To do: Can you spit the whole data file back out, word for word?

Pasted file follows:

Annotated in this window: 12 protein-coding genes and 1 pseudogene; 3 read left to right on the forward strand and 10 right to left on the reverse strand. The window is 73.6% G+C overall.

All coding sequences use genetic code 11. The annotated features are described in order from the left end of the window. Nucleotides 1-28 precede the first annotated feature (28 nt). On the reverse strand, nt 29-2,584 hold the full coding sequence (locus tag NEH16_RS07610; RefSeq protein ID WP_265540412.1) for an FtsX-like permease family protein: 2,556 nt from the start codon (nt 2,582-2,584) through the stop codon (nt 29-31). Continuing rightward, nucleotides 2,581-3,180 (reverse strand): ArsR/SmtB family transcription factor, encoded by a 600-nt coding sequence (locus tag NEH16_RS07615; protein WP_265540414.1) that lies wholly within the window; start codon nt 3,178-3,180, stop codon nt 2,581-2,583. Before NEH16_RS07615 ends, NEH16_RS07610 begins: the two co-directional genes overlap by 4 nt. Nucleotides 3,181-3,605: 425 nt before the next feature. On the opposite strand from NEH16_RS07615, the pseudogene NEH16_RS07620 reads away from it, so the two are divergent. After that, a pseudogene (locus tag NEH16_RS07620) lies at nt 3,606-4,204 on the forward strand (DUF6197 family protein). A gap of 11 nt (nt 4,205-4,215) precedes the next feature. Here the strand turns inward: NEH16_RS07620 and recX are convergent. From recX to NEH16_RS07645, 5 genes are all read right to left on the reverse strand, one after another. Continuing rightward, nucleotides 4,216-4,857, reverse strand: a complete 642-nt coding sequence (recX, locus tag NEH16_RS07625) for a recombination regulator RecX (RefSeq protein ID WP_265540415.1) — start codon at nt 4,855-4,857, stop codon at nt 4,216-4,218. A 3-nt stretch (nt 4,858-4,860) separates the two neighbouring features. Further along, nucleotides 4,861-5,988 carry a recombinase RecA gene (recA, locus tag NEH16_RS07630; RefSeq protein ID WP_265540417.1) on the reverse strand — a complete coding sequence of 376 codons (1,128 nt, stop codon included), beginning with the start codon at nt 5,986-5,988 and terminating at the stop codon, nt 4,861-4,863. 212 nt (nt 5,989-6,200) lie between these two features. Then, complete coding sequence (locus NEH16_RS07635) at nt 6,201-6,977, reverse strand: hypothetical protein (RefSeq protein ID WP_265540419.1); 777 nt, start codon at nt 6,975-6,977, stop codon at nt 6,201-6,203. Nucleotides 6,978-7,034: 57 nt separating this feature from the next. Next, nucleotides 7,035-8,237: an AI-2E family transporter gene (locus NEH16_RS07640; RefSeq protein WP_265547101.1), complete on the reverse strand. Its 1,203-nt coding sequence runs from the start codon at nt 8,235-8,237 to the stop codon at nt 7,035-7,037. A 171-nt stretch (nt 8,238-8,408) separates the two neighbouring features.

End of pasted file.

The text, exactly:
Annotated in this window: 12 protein-coding genes and 1 pseudogene; 3 read left to right on the forward strand and 10 right to left on the reverse strand. The window is 73.6% G+C overall.

All coding sequences use genetic code 11. The annotated features are described in order from the left end of the window. Nucleotides 1-28 precede the first annotated feature (28 nt). On the reverse strand, nt 29-2,584 hold the full coding sequence (locus tag NEH16_RS07610; RefSeq protein ID WP_265540412.1) for an FtsX-like permease family protein: 2,556 nt from the start codon (nt 2,582-2,584) through the stop codon (nt 29-31). Continuing rightward, nucleotides 2,581-3,180 (reverse strand): ArsR/SmtB family transcription factor, encoded by a 600-nt coding sequence (locus tag NEH16_RS07615; protein WP_265540414.1) that lies wholly within the window; start codon nt 3,178-3,180, stop codon nt 2,581-2,583. Before NEH16_RS07615 ends, NEH16_RS07610 begins: the two co-directional genes overlap by 4 nt. Nucleotides 3,181-3,605: 425 nt before the next feature. On the opposite strand from NEH16_RS07615, the pseudogene NEH16_RS07620 reads away from it, so the two are divergent. After that, a pseudogene (locus tag NEH16_RS07620) lies at nt 3,606-4,204 on the forward strand (DUF6197 family protein). A gap of 11 nt (nt 4,205-4,215) precedes the next feature. Here the strand turns inward: NEH16_RS07620 and recX are convergent. From recX to NEH16_RS07645, 5 genes are all read right to left on the reverse strand, one after another. Continuing rightward, nucleotides 4,216-4,857, reverse strand: a complete 642-nt coding sequence (recX, locus tag NEH16_RS07625) for a recombination regulator RecX (RefSeq protein ID WP_265540415.1) — start codon at nt 4,855-4,857, stop codon at nt 4,216-4,218. A 3-nt stretch (nt 4,858-4,860) separates the two neighbouring features. Further along, nucleotides 4,861-5,988 carry a recombinase RecA gene (recA, locus tag NEH16_RS07630; RefSeq protein ID WP_265540417.1) on the reverse strand — a complete coding sequence of 376 codons (1,128 nt, stop codon included), beginning with the start codon at nt 5,986-5,988 and terminating at the stop codon, nt 4,861-4,863. 212 nt (nt 5,989-6,200) lie between these two features. Then, complete coding sequence (locus NEH16_RS07635) at nt 6,201-6,977, reverse strand: hypothetical protein (RefSeq protein ID WP_265540419.1); 777 nt, start codon at nt 6,975-6,977, stop codon at nt 6,201-6,203. Nucleotides 6,978-7,034: 57 nt separating this feature from the next. Next, nucleotides 7,035-8,237: an AI-2E family transporter gene (locus NEH16_RS07640; RefSeq protein WP_265547101.1), complete on the reverse strand. Its 1,203-nt coding sequence runs from the start codon at nt 8,235-8,237 to the stop codon at nt 7,035-7,037. A 171-nt stretch (nt 8,238-8,408) separates the two neighbouring features.